Andalucia refuses to allow ranking within schools

Coz in Socialist Andalusia, we all have to be equal [ly poor, that is].

See, Madrid bought out a new law which aimed to shake up the educational system in Spain, which is run and organised by the regions. One of the changes was to allow the ranking of schools by performance, and within schools, ranking of students and teachers, so that bright students could, in theory, be fast tracked, and bad teachers sidelined (you can´t fire a teacher!)

Andalusia doesn´t like this idea, and today rushed out a new law ordering that no rankings be compiled. “We value equality before difference” said the Junta. “Against this new tendency to rank, Andalusia has bet on an education model which is exclusively orientated towards teaching and equality”.

Right. Because you wouldn’t want the citizens to see in a spreadsheet just how bloody useless your schools actually are, would you?

3 Replies to “Andalucia refuses to allow ranking within schools”

  1. policy of equality of opportunity – good
    policy of equality of outcome = lower competence
    policy of redistribution – as a safety net, good
    Junta de Andalucia – incompetent except at looking after themselves

  2. David, do you have a link to the policy document to hand?

    League tables for schools are not always a good thing. We need to ask why Madrid wants it. League tables are often much less about transparency and much more about pushing schools towards a restricted, rigid and standardised curriculum by the back door. This move needs to be seen in light of the central PP wanting to bring education in general (and humanities in particular) under increasingly more direct rule from Madrid. League tables pressure schools to teach students to pass standardised tests in order to push themselves up the table, and thus teaching closely what central government dictates goes into the metrics of those tables.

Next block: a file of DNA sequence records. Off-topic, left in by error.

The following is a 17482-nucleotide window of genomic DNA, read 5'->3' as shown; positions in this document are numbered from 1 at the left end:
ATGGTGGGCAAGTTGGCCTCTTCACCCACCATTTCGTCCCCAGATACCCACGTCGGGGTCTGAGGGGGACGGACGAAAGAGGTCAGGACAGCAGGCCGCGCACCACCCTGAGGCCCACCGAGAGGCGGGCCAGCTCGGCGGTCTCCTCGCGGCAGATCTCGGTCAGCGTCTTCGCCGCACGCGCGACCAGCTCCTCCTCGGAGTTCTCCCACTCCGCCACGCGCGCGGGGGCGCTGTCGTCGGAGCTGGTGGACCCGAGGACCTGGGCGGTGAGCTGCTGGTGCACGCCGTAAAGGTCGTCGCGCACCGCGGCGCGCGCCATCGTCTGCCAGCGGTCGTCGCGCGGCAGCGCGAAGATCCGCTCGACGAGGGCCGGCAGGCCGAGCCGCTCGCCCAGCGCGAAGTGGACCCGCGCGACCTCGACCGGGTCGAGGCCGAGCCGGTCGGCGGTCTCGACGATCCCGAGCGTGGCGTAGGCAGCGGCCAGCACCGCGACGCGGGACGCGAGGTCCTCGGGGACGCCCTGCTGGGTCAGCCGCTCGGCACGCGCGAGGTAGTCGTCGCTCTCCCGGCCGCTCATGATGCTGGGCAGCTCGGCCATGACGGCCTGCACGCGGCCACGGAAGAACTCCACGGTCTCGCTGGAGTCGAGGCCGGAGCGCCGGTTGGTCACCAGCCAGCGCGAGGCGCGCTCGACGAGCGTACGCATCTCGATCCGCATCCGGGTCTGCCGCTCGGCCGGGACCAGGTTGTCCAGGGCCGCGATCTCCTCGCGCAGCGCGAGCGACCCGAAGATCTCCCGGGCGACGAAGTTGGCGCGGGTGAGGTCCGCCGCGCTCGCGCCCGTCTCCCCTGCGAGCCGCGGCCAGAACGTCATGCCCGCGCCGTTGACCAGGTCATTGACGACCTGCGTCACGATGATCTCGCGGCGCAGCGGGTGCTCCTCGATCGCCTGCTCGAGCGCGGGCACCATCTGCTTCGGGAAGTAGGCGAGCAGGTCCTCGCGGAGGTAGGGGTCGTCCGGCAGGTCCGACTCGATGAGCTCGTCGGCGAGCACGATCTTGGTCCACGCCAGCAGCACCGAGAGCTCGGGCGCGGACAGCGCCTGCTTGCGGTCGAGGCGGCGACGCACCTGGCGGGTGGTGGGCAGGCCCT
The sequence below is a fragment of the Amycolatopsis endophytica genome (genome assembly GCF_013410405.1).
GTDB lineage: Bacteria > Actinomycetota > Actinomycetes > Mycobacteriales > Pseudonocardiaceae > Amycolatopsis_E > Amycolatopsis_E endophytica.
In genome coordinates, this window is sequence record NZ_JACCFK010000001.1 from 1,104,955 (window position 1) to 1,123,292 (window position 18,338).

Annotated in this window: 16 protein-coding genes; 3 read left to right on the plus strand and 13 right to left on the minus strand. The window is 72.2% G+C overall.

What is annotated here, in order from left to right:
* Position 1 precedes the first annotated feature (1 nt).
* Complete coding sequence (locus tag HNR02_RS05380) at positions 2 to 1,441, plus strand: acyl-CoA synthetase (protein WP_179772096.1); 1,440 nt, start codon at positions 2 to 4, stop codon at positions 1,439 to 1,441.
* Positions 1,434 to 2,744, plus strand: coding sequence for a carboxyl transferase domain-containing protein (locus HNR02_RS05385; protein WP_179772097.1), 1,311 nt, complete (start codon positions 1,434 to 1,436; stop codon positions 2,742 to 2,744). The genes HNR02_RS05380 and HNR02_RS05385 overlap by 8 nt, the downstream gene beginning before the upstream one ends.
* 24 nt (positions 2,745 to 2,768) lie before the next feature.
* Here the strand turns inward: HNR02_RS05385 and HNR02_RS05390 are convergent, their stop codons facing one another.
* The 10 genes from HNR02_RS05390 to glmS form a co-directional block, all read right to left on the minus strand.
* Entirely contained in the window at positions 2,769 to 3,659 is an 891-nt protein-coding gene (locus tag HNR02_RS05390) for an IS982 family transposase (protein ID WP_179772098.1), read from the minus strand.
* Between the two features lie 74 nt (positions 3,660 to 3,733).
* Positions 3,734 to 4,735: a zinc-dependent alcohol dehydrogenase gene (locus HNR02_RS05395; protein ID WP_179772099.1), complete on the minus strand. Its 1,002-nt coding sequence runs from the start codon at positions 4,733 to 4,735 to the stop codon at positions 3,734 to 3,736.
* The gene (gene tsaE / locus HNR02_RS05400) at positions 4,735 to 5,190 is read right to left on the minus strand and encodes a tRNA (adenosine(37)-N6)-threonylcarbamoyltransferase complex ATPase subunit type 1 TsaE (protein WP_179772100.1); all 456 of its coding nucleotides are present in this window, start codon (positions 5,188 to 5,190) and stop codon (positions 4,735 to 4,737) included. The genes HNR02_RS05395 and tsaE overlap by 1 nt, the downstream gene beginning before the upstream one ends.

In addition, grading teachers and schools is a very blatent prelude to introducing what one might euphemistically call “performance related pay/funding”, which is a nice way of cutting funding to “undesirable” schools, and undermining collective pay agreements for teaching staff – classic divide-and-rule. Schools and teachers in the poorest areas always come off worst from league tables, and I’ll leave it to other readers to deduce who would come out on top.

    The Junta no doubt has their own reasons for rejecting tables, but that doesn’t mean rejecting them isn’t the right thing to do for other reasons.

  3. It’s called the Decreto de Evaluación del Sistema Educativo, Google it.
    The trouble is that:
    A) Teachers in Spain are funcionarios, gold plated civil servants that can’t be fired without a judicial order.
    and B)
    The Junta starts off by assuming all schools are equal, and the only trouble is due to individual learning difficulties. It proposes that schools should “auto evaluate” to identify problems and propose corrective measures. Yeah, right. It can’t be the fault of the teachers (because you can’t fire them, or send them for more training or even move them from centre to centre once they’re in), and it’s not the fault of the administrators of the schools, because that’s a combination of the flawless teachers and parents.

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